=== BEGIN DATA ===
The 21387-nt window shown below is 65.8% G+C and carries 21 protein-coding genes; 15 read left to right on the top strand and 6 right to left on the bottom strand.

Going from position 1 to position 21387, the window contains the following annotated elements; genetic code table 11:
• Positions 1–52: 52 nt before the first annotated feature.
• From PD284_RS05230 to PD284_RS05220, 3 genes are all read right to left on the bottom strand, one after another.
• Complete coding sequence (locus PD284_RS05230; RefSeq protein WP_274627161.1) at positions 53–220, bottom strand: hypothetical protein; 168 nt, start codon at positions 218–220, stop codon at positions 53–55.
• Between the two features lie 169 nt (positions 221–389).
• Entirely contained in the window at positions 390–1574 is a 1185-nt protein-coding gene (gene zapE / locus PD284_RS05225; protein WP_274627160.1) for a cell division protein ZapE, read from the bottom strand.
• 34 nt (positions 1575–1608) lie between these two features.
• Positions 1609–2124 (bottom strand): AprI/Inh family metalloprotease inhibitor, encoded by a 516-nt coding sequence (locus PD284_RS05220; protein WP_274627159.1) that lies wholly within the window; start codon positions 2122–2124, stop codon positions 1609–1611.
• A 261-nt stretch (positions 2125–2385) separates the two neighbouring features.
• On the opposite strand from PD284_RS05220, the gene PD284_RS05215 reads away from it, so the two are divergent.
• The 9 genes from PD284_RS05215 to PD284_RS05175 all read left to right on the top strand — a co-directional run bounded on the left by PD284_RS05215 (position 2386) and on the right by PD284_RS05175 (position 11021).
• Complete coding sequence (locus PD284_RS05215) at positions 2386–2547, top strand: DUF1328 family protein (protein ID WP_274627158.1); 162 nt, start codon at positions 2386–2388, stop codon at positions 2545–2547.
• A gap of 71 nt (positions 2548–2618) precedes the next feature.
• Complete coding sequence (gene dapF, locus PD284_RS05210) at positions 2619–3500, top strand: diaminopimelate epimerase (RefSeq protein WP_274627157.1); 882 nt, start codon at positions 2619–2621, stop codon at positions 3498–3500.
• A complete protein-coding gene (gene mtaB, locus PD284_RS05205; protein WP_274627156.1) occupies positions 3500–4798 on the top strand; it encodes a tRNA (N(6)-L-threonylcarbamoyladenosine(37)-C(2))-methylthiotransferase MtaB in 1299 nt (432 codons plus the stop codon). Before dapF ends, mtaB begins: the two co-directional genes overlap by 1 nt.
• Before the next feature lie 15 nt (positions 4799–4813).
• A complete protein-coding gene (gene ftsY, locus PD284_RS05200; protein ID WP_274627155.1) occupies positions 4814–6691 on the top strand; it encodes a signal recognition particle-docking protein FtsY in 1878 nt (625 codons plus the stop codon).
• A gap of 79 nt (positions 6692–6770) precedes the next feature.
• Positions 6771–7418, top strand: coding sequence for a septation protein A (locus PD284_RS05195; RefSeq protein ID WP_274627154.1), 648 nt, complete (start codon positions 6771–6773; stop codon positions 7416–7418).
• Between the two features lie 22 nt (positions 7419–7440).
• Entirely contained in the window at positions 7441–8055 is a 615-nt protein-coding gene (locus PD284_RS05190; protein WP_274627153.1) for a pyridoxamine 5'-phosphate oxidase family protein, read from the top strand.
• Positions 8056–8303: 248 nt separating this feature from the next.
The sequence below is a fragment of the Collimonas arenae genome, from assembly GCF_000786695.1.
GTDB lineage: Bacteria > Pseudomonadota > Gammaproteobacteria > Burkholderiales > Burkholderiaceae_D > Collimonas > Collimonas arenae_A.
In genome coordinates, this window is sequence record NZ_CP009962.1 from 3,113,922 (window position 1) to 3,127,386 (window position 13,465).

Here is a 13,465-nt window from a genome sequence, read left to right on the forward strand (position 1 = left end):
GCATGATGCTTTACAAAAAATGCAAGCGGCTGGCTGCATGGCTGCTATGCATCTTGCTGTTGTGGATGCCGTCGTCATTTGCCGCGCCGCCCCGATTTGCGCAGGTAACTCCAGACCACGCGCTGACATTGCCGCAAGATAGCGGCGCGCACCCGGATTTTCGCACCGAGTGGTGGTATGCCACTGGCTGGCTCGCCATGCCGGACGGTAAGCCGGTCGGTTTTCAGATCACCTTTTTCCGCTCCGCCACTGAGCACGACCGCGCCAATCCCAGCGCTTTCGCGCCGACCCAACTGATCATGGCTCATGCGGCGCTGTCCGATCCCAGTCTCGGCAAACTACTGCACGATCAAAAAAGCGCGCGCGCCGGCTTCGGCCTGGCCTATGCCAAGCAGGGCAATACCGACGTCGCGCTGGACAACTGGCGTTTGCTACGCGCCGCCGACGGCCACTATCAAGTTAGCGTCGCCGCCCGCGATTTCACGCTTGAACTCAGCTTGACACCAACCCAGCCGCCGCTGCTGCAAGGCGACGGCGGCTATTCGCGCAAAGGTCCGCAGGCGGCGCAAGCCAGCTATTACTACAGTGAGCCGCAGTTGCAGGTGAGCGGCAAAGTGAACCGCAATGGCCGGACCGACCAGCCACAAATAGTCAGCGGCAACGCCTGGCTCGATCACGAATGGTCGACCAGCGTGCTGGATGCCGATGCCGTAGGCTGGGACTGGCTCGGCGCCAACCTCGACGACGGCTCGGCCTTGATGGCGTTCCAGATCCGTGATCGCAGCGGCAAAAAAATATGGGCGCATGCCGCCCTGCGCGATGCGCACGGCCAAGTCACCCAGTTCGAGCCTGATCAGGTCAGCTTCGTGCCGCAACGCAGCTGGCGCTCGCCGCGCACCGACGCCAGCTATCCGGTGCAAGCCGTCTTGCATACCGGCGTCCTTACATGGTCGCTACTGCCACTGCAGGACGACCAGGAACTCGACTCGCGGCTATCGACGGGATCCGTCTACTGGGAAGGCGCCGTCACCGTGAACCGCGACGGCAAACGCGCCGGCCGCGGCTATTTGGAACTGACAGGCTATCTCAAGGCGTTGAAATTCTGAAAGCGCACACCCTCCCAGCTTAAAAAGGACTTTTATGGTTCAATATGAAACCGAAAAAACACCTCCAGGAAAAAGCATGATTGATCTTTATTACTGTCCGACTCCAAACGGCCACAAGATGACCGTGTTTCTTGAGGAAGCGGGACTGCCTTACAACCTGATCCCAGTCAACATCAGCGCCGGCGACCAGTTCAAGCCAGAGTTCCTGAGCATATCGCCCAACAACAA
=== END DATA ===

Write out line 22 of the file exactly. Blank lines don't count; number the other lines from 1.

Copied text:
• Entirely contained in the window at positions 7441–8055 is a 615-nt protein-coding gene (locus PD284_RS05190; protein WP_274627153.1) for a pyridoxamine 5'-phosphate oxidase family protein, read from the top strand.